Saturday, 3 March 2012

The Artist (2011) - ★★★★★

Director: Michel Hazanavicius
Writers: Michel Hazanavicius
Stars: Jean Dujardin, Berenice Bejo, John Goodman, James Cromwell, Missi Pyle

The Artist is a gift that I'm sure the whole world can appreciate, which is the gift of bringing silent films back into the public eye. It's quite a revolutionary film in the way that it did something that hasn't been done for a long, long time. It was nice to watch a new movie where people acted with their faces rather than using their voice to accentuate how they feel. As the great Gloria Swanson once said in her legendary role as Norma Desmond, "We had faces then." This movie shows that we have faces now, and may continue to have faces if the silent movie trend does indeed catch on. I very, very much hope that it does.

Imagine Sunset Boulevard (1950) meets Swing Time (1934) meets Charlie Chaplin. It had the tragedy of the silent movie era dying, the infectious glee of classic dancing and costumes and the hilarious wit of Chaplin. It's about a famous silent movie star (Dujardin) who kick-starts the career of a young and ambitious woman (Bejo) just before the dawn of the talking pictures. It's a sweet and funny film packed with classic homages to the silent film era.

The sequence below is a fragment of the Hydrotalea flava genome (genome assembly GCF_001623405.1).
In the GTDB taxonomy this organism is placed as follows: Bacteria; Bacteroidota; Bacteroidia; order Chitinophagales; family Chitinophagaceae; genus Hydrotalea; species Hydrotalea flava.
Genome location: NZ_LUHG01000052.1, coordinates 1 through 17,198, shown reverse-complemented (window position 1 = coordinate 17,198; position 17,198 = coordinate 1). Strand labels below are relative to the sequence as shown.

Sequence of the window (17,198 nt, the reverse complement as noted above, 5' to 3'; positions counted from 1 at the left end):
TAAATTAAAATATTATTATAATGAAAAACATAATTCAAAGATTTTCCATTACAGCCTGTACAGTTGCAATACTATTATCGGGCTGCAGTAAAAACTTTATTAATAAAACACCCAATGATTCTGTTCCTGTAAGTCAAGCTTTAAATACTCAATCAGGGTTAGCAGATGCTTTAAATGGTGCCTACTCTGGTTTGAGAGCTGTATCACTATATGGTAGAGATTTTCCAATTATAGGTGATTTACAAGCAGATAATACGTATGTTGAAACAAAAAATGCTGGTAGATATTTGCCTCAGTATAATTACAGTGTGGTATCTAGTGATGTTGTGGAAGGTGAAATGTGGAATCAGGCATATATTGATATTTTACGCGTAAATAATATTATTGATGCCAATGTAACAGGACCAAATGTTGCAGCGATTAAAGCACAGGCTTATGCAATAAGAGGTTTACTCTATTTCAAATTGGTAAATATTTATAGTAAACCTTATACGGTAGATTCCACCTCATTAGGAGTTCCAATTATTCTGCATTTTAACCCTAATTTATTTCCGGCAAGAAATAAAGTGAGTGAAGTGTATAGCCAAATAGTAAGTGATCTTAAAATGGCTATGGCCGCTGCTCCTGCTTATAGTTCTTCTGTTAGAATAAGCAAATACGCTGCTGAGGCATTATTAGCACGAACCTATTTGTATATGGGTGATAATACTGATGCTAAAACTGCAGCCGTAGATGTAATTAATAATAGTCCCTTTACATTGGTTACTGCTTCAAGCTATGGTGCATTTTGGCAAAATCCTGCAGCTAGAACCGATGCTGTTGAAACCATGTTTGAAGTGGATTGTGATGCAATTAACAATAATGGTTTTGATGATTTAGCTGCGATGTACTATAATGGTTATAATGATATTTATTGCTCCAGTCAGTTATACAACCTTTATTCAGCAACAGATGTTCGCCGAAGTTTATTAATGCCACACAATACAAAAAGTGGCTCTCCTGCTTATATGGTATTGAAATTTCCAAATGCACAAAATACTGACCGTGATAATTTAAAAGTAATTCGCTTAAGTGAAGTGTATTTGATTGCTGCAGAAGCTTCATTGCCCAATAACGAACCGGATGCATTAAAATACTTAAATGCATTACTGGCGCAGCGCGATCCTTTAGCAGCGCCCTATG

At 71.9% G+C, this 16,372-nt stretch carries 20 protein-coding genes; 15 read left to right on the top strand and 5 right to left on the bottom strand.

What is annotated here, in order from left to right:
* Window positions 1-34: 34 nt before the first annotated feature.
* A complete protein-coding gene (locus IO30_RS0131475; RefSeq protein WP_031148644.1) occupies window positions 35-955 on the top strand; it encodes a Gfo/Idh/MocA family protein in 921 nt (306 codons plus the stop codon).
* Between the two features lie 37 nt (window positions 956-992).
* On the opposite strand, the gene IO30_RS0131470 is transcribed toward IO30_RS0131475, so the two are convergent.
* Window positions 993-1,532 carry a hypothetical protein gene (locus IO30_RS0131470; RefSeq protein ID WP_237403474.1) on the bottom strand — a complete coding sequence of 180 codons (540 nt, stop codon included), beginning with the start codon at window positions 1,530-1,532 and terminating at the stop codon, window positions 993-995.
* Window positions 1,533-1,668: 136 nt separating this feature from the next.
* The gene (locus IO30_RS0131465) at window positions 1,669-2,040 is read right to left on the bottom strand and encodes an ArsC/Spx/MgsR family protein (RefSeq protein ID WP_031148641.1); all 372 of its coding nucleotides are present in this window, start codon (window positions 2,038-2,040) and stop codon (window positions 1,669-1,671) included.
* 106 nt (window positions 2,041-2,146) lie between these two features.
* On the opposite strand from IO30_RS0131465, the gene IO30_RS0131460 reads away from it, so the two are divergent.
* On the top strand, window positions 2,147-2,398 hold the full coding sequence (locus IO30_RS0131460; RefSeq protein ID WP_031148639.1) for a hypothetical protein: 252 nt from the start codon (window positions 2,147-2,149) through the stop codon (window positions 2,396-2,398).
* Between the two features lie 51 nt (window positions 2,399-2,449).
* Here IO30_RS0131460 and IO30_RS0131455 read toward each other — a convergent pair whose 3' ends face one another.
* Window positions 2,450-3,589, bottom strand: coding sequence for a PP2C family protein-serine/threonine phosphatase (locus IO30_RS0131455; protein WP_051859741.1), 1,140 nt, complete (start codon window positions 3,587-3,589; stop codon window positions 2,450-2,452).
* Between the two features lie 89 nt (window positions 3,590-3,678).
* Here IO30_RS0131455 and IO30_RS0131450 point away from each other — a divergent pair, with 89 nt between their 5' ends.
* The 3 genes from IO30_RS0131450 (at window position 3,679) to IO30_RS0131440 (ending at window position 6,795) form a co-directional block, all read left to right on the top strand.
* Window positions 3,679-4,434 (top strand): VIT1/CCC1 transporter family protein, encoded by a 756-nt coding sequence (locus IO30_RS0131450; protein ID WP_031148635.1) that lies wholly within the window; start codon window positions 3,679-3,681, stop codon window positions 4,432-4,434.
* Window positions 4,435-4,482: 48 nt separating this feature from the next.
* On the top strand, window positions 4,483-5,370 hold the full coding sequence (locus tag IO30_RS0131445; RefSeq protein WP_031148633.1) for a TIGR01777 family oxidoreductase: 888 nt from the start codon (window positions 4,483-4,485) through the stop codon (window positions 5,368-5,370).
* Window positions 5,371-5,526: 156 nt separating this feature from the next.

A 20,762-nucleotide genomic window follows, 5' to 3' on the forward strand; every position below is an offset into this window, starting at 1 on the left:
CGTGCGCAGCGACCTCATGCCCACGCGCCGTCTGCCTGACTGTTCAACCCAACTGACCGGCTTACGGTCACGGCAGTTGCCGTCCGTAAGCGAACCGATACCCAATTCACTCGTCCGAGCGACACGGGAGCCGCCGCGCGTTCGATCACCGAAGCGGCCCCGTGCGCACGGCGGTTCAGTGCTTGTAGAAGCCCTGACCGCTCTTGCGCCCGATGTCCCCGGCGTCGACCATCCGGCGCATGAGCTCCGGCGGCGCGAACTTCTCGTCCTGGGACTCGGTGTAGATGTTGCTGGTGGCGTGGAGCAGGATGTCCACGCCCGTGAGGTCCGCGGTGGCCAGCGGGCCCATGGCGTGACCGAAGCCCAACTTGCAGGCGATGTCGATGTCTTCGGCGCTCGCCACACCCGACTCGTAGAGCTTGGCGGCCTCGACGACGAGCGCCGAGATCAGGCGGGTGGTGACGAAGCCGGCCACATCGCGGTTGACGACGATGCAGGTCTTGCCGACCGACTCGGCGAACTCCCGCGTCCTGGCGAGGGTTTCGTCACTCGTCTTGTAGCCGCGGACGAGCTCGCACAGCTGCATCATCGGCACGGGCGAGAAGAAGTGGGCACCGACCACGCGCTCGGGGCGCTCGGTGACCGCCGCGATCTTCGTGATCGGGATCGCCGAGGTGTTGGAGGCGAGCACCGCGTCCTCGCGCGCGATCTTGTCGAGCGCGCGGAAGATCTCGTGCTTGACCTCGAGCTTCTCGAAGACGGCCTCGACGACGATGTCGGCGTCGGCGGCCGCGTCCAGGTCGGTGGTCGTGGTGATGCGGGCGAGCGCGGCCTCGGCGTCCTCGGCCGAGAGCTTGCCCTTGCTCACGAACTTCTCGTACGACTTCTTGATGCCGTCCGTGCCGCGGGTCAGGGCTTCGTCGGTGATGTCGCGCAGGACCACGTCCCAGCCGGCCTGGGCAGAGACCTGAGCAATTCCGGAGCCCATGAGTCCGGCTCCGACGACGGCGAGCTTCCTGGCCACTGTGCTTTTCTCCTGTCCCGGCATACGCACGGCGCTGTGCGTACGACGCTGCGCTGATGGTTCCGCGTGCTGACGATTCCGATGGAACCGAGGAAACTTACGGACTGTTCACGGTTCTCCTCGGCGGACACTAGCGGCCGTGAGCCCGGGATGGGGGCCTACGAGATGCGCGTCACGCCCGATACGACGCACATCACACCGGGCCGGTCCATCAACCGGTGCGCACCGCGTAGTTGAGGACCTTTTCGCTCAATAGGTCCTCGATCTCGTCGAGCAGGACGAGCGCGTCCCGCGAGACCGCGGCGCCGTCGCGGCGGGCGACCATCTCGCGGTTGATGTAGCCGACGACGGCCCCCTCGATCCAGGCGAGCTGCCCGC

Jean Dujardin knocked this role out of the park. It's like he was born to be a silent movie star. It's not easy to have to say everything with only your face, but he did it better than most professionals of the 1920s. They could not have cast anyone better than Berenice Bejo for the role of Peppy. Her big, beautiful eyes and pearly white smile made me melt. Together, Dujardin and Bejo have magnificent chemistry. The two make one of the most lovable couples in cinematic history.

Having won Best Picture, Best Actor and Best Director, The Artist made history as being the first silent movie to win since Wings in 1927. It had something to prove to people, which was that you don't need sound to have great dialogue. People don't need to talk in every scene to say what needs to be said. This movie has proven all of these by being funny, charming, beautiful and holding its own compared to other great silent movies.

I think this is one of the greatest movies of the last 50 years. It hits all the right notes and blends in so seamlessly as a classic silent movie. Bejo and Dujardin suddenly popped into the eyes of Hollywood and showed them that the French can indeed do it better. The Artist sets a benchmark for the new decade and forces every film-maker that comes after it to lift their game. That's what makes it legendary.

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